The Consumer Product Safety Improvements Act ("CPSIA") imposes new requirements on manufacturers, importers and retailers of children's products beginning February 10, 2009. The CPSIA defines "children's products" as a "consumer product designed or intended primarily for children 12 years of age or younger," which includes children's clothing. A General Certificate of Conformity (""GCC") is required for goods starting November 12, 2008. Under the new requirements, children's products cannot be sold if they contain more than 600 parts per million (ppm) total lead. Those that resell products or continue to sell products in existing inventory in violation of the limit could face civil and/or criminal penalties.
This means that even if a garment was manufactured before February 10, 2009, it cannot be stocked on retail shelves if the lead content exceeds 600 ppm. Retailers are already rejecting shipments from manufacturers on the basis that the lead content exceeds the new limit, causing huge losses to the manufacturers. After August 14, 2009, the legal limit will drop to 300 ppm. Accordingly, manufacturers will need to adjust their production practices well in advance of that date to avoid the situation many find themselves in now.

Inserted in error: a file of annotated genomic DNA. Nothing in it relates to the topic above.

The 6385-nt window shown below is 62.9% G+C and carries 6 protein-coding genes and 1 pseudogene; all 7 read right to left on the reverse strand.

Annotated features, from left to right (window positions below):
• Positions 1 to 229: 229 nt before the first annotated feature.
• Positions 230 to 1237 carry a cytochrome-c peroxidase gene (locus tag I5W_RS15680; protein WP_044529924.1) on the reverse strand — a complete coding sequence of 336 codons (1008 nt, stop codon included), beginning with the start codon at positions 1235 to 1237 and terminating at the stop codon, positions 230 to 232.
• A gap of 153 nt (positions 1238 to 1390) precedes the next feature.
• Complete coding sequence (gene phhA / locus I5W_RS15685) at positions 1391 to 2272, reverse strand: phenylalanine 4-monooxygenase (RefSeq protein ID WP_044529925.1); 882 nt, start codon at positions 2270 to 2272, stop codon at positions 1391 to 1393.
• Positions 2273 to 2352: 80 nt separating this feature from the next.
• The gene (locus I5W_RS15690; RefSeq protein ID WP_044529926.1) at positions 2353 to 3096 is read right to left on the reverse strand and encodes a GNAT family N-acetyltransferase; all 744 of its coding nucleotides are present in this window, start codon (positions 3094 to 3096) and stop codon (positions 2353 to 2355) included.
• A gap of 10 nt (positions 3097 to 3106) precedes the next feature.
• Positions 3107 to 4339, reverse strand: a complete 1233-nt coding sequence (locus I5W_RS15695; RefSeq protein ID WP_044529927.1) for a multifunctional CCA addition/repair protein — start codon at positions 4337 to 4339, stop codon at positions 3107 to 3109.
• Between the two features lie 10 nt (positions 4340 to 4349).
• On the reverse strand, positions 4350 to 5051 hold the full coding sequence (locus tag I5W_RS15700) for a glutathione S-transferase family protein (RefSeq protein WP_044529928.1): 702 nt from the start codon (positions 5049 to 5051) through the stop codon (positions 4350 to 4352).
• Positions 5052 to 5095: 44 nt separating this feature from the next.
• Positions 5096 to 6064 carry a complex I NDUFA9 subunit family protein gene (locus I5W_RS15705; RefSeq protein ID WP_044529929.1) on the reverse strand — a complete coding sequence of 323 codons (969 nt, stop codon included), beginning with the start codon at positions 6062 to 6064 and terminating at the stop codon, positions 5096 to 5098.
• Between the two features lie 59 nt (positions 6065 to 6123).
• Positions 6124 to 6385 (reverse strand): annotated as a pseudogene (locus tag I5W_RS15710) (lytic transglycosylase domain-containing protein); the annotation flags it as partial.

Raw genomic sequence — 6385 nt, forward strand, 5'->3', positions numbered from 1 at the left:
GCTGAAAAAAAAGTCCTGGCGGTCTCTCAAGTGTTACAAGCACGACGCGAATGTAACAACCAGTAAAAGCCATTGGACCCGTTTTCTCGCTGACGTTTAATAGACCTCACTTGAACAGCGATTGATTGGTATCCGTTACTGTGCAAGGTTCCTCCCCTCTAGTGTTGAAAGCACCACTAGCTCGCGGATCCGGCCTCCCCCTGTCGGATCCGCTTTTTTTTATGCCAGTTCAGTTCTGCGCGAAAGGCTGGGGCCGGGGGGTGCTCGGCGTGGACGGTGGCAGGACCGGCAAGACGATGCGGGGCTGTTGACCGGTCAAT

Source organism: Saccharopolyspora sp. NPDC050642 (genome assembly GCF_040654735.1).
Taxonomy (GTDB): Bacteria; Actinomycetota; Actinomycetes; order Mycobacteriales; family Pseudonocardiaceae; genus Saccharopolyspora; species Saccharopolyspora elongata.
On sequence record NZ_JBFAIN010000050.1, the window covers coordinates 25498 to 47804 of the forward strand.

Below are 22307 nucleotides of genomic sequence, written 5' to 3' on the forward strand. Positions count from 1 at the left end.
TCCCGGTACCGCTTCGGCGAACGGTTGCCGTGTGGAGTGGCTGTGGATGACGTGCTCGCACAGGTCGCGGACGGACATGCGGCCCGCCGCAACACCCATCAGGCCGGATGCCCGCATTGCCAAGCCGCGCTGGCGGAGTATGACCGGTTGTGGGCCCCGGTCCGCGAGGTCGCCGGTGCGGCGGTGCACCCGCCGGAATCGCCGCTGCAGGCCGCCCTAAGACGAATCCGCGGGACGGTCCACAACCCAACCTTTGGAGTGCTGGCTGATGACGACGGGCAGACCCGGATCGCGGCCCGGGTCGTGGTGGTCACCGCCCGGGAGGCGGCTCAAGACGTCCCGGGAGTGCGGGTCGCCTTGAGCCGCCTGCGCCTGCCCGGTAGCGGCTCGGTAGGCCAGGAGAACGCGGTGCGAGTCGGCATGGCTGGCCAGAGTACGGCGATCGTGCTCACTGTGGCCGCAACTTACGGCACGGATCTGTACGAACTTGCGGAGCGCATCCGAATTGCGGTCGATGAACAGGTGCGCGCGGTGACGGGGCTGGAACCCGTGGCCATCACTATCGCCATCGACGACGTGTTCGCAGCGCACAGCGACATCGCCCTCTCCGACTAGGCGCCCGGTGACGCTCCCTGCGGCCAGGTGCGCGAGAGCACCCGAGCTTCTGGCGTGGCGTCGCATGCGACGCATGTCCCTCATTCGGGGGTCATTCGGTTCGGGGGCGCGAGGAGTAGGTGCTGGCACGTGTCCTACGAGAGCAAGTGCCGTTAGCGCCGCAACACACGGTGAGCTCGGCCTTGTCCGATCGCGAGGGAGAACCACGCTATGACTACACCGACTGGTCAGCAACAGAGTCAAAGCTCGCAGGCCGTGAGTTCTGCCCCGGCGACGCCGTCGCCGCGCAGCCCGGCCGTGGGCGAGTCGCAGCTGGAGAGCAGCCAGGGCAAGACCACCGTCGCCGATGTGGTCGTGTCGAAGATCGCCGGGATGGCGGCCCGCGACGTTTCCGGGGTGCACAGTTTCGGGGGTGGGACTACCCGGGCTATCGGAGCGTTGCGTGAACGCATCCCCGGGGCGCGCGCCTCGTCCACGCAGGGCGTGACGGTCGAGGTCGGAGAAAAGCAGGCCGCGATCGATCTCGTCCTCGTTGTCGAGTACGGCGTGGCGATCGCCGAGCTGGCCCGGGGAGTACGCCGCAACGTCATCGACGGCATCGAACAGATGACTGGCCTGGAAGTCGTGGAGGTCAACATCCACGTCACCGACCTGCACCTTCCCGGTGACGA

The law may also apply to in-store fixtures and furniture. Retailers of children's products should determine whether their fixtures are subject to the new CPSIA requirements and whether they need to be tested. More guidance is available at the Consumer Produce Safety Commission website at http://www.cpsc.gov/. The Commission is also holding an open public comment period until January 30, 2009 on component parts testing, and is scheduled to hold public meetings with national apparel and publishing groups on January 22, 2009.